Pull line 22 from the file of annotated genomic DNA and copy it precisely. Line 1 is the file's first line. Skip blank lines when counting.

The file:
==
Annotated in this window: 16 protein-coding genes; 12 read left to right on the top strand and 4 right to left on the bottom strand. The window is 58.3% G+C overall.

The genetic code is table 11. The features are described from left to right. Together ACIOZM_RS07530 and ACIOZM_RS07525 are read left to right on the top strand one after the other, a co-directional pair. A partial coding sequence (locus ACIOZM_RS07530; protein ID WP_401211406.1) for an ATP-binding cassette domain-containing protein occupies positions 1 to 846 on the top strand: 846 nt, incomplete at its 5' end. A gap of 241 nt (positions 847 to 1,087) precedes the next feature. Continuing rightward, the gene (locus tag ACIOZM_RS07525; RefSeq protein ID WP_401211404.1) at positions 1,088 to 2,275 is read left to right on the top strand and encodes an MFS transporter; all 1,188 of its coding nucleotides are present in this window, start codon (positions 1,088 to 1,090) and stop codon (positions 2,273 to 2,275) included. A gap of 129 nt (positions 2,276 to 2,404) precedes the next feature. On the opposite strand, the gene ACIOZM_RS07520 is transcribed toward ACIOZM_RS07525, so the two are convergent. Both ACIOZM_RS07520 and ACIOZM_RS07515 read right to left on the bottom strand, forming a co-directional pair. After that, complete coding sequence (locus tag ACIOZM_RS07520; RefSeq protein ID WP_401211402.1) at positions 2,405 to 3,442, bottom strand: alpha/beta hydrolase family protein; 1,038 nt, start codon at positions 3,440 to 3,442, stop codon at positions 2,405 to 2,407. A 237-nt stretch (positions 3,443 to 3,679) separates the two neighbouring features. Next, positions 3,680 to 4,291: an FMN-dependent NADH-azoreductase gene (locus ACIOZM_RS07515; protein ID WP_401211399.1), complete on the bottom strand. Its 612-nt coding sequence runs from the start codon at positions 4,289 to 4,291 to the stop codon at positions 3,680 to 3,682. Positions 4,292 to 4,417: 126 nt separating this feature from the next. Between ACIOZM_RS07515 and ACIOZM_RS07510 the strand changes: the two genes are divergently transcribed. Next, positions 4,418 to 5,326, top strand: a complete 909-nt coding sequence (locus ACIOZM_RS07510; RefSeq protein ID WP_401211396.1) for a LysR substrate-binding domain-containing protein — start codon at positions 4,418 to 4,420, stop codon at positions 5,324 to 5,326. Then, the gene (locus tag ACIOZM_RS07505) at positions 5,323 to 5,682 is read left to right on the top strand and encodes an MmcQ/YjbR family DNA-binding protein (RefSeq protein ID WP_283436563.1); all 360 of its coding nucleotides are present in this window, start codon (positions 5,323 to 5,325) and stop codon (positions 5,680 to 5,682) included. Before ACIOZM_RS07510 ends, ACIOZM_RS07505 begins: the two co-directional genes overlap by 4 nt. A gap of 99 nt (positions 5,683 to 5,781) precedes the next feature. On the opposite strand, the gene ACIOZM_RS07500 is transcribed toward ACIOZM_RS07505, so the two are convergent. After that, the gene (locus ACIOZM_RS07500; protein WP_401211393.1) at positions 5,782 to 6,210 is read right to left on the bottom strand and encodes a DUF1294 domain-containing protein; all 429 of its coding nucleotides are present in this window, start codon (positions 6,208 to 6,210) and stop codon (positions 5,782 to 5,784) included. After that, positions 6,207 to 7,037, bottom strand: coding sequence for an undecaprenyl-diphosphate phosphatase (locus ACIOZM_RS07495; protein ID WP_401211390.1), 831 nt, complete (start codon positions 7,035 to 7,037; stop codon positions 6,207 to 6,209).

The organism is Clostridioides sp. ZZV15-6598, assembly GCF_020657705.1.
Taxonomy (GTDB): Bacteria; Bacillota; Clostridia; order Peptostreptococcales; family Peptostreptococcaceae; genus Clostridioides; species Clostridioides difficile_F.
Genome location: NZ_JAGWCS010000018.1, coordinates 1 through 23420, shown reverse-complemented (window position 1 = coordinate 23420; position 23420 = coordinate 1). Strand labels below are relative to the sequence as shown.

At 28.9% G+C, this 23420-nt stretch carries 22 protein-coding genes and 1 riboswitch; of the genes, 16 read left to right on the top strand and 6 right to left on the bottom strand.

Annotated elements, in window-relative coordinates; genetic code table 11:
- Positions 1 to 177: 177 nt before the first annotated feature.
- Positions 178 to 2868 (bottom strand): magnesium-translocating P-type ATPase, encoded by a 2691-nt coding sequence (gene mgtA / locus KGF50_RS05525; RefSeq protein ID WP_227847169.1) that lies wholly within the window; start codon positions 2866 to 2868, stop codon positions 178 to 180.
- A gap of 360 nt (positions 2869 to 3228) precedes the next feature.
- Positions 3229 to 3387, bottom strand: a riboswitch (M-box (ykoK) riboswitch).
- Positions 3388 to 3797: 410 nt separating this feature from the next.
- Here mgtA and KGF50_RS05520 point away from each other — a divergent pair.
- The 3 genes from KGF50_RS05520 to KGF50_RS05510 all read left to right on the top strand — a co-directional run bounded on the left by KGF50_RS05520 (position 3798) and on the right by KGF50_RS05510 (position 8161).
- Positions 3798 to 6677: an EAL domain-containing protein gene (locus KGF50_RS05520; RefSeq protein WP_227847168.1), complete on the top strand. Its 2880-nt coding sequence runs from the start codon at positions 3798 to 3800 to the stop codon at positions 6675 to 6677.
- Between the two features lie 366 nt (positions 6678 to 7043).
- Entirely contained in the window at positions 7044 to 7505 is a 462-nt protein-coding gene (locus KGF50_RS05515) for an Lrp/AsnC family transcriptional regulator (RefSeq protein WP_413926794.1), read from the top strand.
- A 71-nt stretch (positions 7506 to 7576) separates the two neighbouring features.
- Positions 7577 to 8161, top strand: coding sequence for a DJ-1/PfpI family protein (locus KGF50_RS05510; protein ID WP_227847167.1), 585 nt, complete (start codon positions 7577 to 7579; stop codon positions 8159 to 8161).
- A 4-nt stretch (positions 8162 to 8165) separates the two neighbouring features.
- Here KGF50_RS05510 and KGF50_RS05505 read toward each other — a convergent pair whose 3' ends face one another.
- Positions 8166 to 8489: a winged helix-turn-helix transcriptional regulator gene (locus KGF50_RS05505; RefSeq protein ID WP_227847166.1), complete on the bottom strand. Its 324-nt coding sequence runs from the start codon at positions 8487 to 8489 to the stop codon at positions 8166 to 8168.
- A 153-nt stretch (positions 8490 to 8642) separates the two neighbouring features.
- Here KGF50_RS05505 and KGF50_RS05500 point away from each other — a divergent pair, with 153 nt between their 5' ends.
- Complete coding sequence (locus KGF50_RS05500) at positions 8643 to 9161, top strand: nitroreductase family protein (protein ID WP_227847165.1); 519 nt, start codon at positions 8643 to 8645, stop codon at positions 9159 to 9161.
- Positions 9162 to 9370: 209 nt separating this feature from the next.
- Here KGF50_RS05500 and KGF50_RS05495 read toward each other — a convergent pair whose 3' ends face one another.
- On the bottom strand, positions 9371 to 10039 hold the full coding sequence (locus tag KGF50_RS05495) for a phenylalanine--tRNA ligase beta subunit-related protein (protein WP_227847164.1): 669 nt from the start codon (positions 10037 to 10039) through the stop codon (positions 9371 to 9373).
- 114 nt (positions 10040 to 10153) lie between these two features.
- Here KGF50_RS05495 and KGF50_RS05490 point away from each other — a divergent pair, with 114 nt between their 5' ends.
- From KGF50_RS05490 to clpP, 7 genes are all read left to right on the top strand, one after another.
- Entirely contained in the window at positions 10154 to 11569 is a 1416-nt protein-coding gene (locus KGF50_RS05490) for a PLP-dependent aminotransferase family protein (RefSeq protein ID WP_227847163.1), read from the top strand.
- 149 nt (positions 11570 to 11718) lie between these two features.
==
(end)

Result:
- Positions 8166 to 8489: a winged helix-turn-helix transcriptional regulator gene (locus KGF50_RS05505; RefSeq protein ID WP_227847166.1), complete on the bottom strand. Its 324-nt coding sequence runs from the start codon at positions 8487 to 8489 to the stop codon at positions 8166 to 8168.